Or it is more complicated than that?







Also, Fred Wilson tweeted the link for the Windows Alpha of Boxee the other day. You can get it here (requires sign-up)

Sharing Videos on top3Clicks

Bacon has a post up about the latest top3Clicks release – video sharing.

Users have been able to create channels for their favorites (The Clash channel has been a particular favorite of mine. More of users seem to have American Idol for some reason…) and were able to share a channel with a friend. Now top3Clickers can go one further and recommend a specific video to a friend.

There were a number of challenges getting the sharing/video functionality working properly. A heavy combination of FBJS, FBML and elbow grease were *almost* enough to get it working. We did hit one roadblock with the fb:swf tag not working in a certain use case. Jerry Cain of Facebook was extremely diligent in tracking down and fixing this issue (he is now an official member of the BaconMarathon Hall of Fame). Thanks Jerry!

Check it out and let us know what you think.

Facebook Copies Another Feature from Friendfeed

Mark Zuckerberg has a new post up detailing a host of new features that Facebook is rolling out.

One that caught my eye were the changes to the news feed – specifically, the news feed will show updates in real-time:

We're also going to make some changes to the home page. The new home page will let you see everything that's shared by your friends and connections as it happens.

Last month, Facebook copied the “Like” feature from Friendfeed. This month, they show news in real-time, which Friendfeed added last October. I guess sometimes “innovation” really means “watch what the competition is doing and emulate it”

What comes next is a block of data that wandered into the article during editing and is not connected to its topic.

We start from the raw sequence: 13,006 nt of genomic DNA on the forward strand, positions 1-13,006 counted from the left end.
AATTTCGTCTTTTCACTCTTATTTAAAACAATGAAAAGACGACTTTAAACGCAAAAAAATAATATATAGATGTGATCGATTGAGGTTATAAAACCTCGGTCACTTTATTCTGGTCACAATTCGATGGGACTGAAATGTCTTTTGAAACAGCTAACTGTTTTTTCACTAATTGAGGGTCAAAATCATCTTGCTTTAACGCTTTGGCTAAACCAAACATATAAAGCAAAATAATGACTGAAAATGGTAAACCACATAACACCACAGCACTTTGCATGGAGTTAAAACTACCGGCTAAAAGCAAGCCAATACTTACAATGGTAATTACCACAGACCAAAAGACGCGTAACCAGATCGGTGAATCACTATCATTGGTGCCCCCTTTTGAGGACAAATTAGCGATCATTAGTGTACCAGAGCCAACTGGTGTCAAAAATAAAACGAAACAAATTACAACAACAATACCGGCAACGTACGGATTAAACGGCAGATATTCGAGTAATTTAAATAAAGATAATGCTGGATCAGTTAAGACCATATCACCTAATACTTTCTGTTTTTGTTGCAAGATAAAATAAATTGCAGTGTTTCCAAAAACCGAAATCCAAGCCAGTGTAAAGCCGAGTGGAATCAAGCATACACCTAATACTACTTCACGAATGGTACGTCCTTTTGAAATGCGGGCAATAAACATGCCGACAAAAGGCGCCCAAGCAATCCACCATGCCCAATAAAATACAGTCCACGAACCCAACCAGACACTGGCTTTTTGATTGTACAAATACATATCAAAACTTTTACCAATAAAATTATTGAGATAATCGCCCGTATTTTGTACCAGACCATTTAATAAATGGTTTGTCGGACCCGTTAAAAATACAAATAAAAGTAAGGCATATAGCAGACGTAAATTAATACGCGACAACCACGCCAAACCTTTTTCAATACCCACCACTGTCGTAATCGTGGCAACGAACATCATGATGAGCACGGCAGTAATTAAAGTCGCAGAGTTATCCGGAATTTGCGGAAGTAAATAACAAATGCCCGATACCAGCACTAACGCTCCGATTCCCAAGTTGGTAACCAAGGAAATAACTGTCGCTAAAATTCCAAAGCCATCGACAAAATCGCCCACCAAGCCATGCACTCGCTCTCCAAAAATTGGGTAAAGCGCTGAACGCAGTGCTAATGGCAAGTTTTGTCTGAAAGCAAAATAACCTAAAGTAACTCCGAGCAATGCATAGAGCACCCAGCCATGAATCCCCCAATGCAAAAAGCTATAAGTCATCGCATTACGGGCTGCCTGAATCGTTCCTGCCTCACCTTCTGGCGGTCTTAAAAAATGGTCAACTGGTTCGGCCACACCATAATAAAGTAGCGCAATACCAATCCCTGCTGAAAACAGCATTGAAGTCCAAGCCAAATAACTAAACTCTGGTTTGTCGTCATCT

Thoughts on “Why TV Lost”



Paul Graham has a great post up today entitled “Why TV Lost”

Money quote:

Facebook killed TV. That is wildly oversimplified, of course, but probably as close to the truth as you can get in three words.

Paul focuses a bit on, as he says “TV networks”, by which I think he actually means network affiliates.

The TV networks already seem, grudgingly, to see where things are going, and have responded by putting their stuff, grudgingly, online. But they're still dragging their heels. They still seem to wish people would watch shows on TV instead, just as newspapers that put their stories online still seem to wish people would wait till the next morning and read them printed on paper. They should both just face the fact that the Internet is the primary medium.

I think the folks with the most to lose here are the cable companies and the network affiliates. I definitely want to watch the latest version of “The Office” – however, streaming it off Hulu (i.e. from NBC, not an NBC affiliate) works just fine. In this instance, the only reason I *might* need cable would be for the connectivity/bandwidth.

If I were a network affiliate who paid hundreds of millions of dollars for my license, I’d be wondering if my station was going to be valued for local news only. If I were a cable company and spent billions of dollars building out and maintaining government-granted monopolies, I be even more worried – panicked actually.

Now, when does Tivo get on this train and let me record/stream from Hulu? I can already stream from Netflix and Amazon, so I’m sure the hurdles aren’t technical.